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Wondrous Beauty: The Life and Adventures of…
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Wondrous Beauty: The Life and Adventures of Elizabeth Patterson Bonaparte

by Carol Berkin

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Being born and raised in Maryland, this book gave great insight into our local "celebrity" Betsy Patterson Bonaparte. Very interesting tale of her marriage and annulment from Napoleon's younger brother. Also, her relationship with her father, son and various luminaries of the day. Even though the book is set in days past, Betsy shares a very contemporary outlook on life. Read this in one weekend! Highly recommend for anyone interested in Baltimore and American history. ( )
  DebRuth | Apr 27, 2014 |
Before reading this biography of Betsy Patterson Bonaparte I didn’t realize Napoleon Bonaparte had a Baltimore connection, but it’s a fascinating story, well told in this book, that encompasses both European and early American history and culture. Betsy met Napoleon’s younger brother Jérôme in 1803 while he was in Maryland avoiding military service and the two teenagers fell in love and married within that year, against the wishes of their families and governments. Betsy’s strict controlling father did not trust the aristocratically unemployed foreigner, but Betsy was eager to escape the limiting and prosaic social strictures she felt awaited her if she was forced into a more conventional match. Because Betsy and Jérôme were courting during the unsettled period while Americans debated whether to choose sides or remain neutral in the conflict between France and Britain their romance became a political event monitored closely on both sides of the Atlantic.

In the early days of their marriage Betsy and Jérôme enjoyed mingling with the major political players of Washington, where Betsy scandalized party goers with her risqué French fashions, but their happy days did not last long. Napoleon wanted to further his empire building ambitions by arranging a royal marriage for Jérôme, so when the young couple arrived in Europe Napoleon declared their marriage annulled. Unable to stand up to his older brother Jérôme abandoned Betsy, then pregnant with their child, and married the highly titled but much less scintillating Princess Catherine Fredericka Sophia Dorothea of Württemberg to become the king of Westphalia.

Betsy still managed to live a fascinating and intellectually rich life, spending as much time as possible in the great cities and salons of Europe where she was welcomed by luminaries that included Madame de Staël, Madame Récamier, and the goddaughter of Voltaire Marquise de Villette. She taught herself to be a shrewd manager of what fortune she had to support her chosen lifestyle and had high expectations for her son’s future, goals he unfortunately for her did not share. Author and history professor Carol Berkin treats Betsy with sympathetic but clear eyed respect by not downplaying her shortcomings. For me one of the most interesting aspects of this very readable book is the way it highlights the evolving differences between European and American cultures. ( )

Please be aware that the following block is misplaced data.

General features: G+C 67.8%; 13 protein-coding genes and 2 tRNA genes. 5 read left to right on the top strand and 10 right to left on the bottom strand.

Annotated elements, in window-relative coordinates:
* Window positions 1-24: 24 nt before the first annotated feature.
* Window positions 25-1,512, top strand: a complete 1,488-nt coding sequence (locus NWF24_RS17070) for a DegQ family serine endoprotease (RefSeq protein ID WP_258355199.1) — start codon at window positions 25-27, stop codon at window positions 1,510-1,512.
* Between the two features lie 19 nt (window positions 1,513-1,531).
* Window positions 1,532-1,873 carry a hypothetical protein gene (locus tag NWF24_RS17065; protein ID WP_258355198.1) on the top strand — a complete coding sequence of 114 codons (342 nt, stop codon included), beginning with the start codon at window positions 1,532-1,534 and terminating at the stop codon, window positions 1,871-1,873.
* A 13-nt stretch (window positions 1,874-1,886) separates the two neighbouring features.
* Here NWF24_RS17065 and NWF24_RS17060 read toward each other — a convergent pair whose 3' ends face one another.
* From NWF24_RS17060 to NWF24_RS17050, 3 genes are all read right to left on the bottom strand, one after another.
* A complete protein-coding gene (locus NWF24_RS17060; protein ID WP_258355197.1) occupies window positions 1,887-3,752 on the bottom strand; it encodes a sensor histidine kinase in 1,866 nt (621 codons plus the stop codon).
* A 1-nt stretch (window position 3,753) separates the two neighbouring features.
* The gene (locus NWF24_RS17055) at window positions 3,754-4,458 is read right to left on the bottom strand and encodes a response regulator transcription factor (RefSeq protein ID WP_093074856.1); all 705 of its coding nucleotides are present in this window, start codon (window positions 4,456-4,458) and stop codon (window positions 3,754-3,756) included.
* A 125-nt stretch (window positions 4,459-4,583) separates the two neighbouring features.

Jaylia3 | Feb 25, 2014 |
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Amazon.com Product Description (ISBN 0307592782, Hardcover)

From the award-winning historian: the remarkable life of "the most beautiful woman of nineteenth-century Baltimore," whose marriage in 1803 to Jérome Bonaparte, the youngest brother of Napoleon, became inextricably bound to the diplomatic and political nineteenth-century histories of the United States, France, and England. From the author of Revolutionary Mothers ("Incisive, thoughtful, spiced with vivid anecdotes. Don't miss it."-Thomas Fleming) and Civil War Wives ("Utterly fresh…Sensitive, poignant, thoroughly fascinating."-Jay Winik).

In Wondrous Beauty, Carol Berkin tells the story of this audacious, outsize life: how her romantic, passionate marriage infuriated Napoleon and resulted in his banning the then-pregnant Betsy Bonaparte from disembarking in any European port, demanding that his brother either lose all power and remain married to that "American girl"-or renounce her, marry a woman of Napoleon's choice, and reap the benefits. Jérome ended the marriage and was made king of Westphalia; Betsy fled to England, and gave birth to her son and only child, Jérome's namesake.

Berkin writes how this naïve, headstrong American girl returned to Baltimore a cynical, independent woman, refusing to seek social redemption and return to obscurity through a quiet marriage to a member of Baltimore's merchant class; how she disdained America's obsession with money-making, its growing ethos of democracy, and the rigid gender roles that confined women to the parlor and the nursery, and sought a European society where women created salons devoted to intellectual life and where traditions of aristocracy dominated society; and, we see how as a shrewd investor she transformed a modest pension from the French government into a fortune that rivaled many a (male) financier.

(retrieved from Amazon Thu, 12 Mar 2015 18:16:33 -0400)

The remarkable life of Elizabeth Patterson Bonaparte, renowned as the most beautiful woman of nineteenth-century Baltimore, whose marriage in 1803 to Jérôme Bonaparte, the youngest brother of Napoleon Bonaparte, became inextricably bound to the diplomatic and political histories of the United States, France, and England.… (more)

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